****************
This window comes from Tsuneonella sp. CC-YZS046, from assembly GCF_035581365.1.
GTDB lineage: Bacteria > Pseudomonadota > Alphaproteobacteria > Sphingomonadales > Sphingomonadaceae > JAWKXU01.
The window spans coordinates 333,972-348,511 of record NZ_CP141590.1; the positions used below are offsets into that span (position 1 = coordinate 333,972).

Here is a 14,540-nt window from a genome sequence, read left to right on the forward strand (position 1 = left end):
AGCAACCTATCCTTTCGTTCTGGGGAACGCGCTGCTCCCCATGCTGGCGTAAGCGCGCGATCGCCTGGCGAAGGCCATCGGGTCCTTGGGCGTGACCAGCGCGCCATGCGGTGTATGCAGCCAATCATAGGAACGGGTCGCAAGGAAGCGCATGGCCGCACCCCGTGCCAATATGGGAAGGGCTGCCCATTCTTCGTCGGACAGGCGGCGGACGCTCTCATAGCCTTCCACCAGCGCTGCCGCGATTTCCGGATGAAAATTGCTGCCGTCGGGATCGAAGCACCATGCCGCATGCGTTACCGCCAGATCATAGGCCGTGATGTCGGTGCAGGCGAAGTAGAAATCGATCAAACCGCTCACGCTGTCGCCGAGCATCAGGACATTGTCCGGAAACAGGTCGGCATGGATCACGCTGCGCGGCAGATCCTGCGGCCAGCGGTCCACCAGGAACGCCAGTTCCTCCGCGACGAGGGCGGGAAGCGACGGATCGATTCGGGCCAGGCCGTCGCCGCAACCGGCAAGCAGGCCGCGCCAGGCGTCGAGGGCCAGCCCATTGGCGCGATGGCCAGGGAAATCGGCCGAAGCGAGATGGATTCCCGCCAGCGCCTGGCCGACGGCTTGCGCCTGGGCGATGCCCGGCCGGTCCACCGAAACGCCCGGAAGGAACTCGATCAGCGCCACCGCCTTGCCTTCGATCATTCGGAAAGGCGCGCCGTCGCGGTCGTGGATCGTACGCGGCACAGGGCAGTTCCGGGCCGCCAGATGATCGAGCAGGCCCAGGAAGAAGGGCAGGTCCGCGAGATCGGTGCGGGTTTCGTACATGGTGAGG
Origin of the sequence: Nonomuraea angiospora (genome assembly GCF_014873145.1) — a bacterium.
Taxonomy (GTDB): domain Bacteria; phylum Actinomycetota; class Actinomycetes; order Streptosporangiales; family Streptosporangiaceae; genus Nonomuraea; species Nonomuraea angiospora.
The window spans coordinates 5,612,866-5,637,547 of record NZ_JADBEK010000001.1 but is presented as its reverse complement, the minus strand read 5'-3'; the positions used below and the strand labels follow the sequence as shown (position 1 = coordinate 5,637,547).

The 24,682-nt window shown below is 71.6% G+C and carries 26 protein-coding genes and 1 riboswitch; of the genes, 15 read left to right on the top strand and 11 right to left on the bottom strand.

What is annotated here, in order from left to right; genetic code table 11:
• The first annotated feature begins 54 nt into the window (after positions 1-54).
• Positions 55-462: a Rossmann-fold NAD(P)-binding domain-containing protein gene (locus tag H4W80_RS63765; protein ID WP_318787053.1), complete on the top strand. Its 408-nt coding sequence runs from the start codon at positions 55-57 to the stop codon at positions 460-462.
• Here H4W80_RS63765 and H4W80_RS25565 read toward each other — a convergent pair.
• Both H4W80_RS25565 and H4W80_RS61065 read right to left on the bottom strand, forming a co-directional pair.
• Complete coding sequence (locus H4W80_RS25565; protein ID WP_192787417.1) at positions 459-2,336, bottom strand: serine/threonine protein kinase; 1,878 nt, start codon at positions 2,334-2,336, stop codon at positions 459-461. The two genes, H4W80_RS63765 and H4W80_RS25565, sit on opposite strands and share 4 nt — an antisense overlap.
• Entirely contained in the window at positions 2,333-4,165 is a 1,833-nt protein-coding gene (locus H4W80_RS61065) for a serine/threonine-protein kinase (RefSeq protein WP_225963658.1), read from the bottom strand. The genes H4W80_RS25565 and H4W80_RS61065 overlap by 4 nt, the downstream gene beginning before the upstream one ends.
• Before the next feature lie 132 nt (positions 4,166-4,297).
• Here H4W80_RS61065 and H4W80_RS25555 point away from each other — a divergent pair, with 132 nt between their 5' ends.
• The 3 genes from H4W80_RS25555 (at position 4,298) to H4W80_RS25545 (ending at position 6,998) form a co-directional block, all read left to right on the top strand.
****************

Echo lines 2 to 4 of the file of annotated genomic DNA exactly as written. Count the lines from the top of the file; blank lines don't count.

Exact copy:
GTDB lineage: Bacteria > Pseudomonadota > Alphaproteobacteria > Sphingomonadales > Sphingomonadaceae > JAWKXU01.
The window spans coordinates 333,972-348,511 of record NZ_CP141590.1; the positions used below are offsets into that span (position 1 = coordinate 333,972).

Here is a 14,540-nt window from a genome sequence, read left to right on the forward strand (position 1 = left end):